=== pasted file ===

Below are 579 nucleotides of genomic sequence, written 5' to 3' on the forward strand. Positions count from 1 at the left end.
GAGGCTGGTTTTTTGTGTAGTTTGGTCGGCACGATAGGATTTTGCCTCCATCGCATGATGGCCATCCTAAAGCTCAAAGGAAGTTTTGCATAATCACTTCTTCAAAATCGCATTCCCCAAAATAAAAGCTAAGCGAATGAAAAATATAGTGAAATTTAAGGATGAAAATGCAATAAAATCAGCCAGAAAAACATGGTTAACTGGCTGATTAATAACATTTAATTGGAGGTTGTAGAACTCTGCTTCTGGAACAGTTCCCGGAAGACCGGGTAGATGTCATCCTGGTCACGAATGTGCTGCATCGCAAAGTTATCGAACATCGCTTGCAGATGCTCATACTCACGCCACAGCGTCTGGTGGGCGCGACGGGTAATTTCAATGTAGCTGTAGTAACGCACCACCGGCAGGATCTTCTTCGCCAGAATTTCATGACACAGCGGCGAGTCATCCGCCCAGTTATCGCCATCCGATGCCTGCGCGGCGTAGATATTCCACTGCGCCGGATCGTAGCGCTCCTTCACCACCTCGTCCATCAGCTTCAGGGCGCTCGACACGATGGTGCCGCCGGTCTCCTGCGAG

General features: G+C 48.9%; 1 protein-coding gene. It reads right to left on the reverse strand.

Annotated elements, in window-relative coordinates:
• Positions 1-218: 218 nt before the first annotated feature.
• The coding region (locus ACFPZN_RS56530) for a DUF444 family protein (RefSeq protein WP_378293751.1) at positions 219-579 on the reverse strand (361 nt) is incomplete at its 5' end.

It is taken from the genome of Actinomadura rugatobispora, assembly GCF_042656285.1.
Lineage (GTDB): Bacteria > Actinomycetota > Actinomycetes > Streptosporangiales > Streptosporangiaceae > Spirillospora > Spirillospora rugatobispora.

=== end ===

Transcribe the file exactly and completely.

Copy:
Below are 579 nucleotides of genomic sequence, written 5' to 3' on the forward strand. Positions count from 1 at the left end.
GAGGCTGGTTTTTTGTGTAGTTTGGTCGGCACGATAGGATTTTGCCTCCATCGCATGATGGCCATCCTAAAGCTCAAAGGAAGTTTTGCATAATCACTTCTTCAAAATCGCATTCCCCAAAATAAAAGCTAAGCGAATGAAAAATATAGTGAAATTTAAGGATGAAAATGCAATAAAATCAGCCAGAAAAACATGGTTAACTGGCTGATTAATAACATTTAATTGGAGGTTGTAGAACTCTGCTTCTGGAACAGTTCCCGGAAGACCGGGTAGATGTCATCCTGGTCACGAATGTGCTGCATCGCAAAGTTATCGAACATCGCTTGCAGATGCTCATACTCACGCCACAGCGTCTGGTGGGCGCGACGGGTAATTTCAATGTAGCTGTAGTAACGCACCACCGGCAGGATCTTCTTCGCCAGAATTTCATGACACAGCGGCGAGTCATCCGCCCAGTTATCGCCATCCGATGCCTGCGCGGCGTAGATATTCCACTGCGCCGGATCGTAGCGCTCCTTCACCACCTCGTCCATCAGCTTCAGGGCGCTCGACACGATGGTGCCGCCGGTCTCCTGCGAG

General features: G+C 48.9%; 1 protein-coding gene. It reads right to left on the reverse strand.

Annotated elements, in window-relative coordinates:
• Positions 1-218: 218 nt before the first annotated feature.
• The coding region (locus ACFPZN_RS56530) for a DUF444 family protein (RefSeq protein WP_378293751.1) at positions 219-579 on the reverse strand (361 nt) is incomplete at its 5' end.

It is taken from the genome of Actinomadura rugatobispora, assembly GCF_042656285.1.
Lineage (GTDB): Bacteria > Actinomycetota > Actinomycetes > Streptosporangiales > Streptosporangiaceae > Spirillospora > Spirillospora rugatobispora.